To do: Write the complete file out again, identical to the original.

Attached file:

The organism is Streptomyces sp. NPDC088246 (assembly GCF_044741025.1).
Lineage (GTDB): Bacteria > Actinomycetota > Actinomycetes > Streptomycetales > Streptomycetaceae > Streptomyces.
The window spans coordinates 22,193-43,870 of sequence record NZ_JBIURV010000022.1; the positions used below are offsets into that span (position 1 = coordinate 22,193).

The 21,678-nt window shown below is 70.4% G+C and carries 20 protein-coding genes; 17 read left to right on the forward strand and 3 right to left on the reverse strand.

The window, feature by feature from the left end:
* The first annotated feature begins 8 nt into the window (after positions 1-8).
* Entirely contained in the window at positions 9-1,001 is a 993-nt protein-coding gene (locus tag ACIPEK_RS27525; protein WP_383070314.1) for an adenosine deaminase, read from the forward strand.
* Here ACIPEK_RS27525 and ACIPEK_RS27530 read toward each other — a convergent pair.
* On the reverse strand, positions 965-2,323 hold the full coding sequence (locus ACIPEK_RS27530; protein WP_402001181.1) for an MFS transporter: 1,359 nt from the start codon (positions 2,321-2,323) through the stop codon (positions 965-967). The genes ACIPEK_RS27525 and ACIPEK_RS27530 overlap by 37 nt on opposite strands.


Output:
The organism is Streptomyces sp. NPDC088246 (assembly GCF_044741025.1).
Lineage (GTDB): Bacteria > Actinomycetota > Actinomycetes > Streptomycetales > Streptomycetaceae > Streptomyces.
The window spans coordinates 22,193-43,870 of sequence record NZ_JBIURV010000022.1; the positions used below are offsets into that span (position 1 = coordinate 22,193).

The 21,678-nt window shown below is 70.4% G+C and carries 20 protein-coding genes; 17 read left to right on the forward strand and 3 right to left on the reverse strand.

The window, feature by feature from the left end:
* The first annotated feature begins 8 nt into the window (after positions 1-8).
* Entirely contained in the window at positions 9-1,001 is a 993-nt protein-coding gene (locus tag ACIPEK_RS27525; protein WP_383070314.1) for an adenosine deaminase, read from the forward strand.
* Here ACIPEK_RS27525 and ACIPEK_RS27530 read toward each other — a convergent pair.
* On the reverse strand, positions 965-2,323 hold the full coding sequence (locus ACIPEK_RS27530; protein WP_402001181.1) for an MFS transporter: 1,359 nt from the start codon (positions 2,321-2,323) through the stop codon (positions 965-967). The genes ACIPEK_RS27525 and ACIPEK_RS27530 overlap by 37 nt on opposite strands.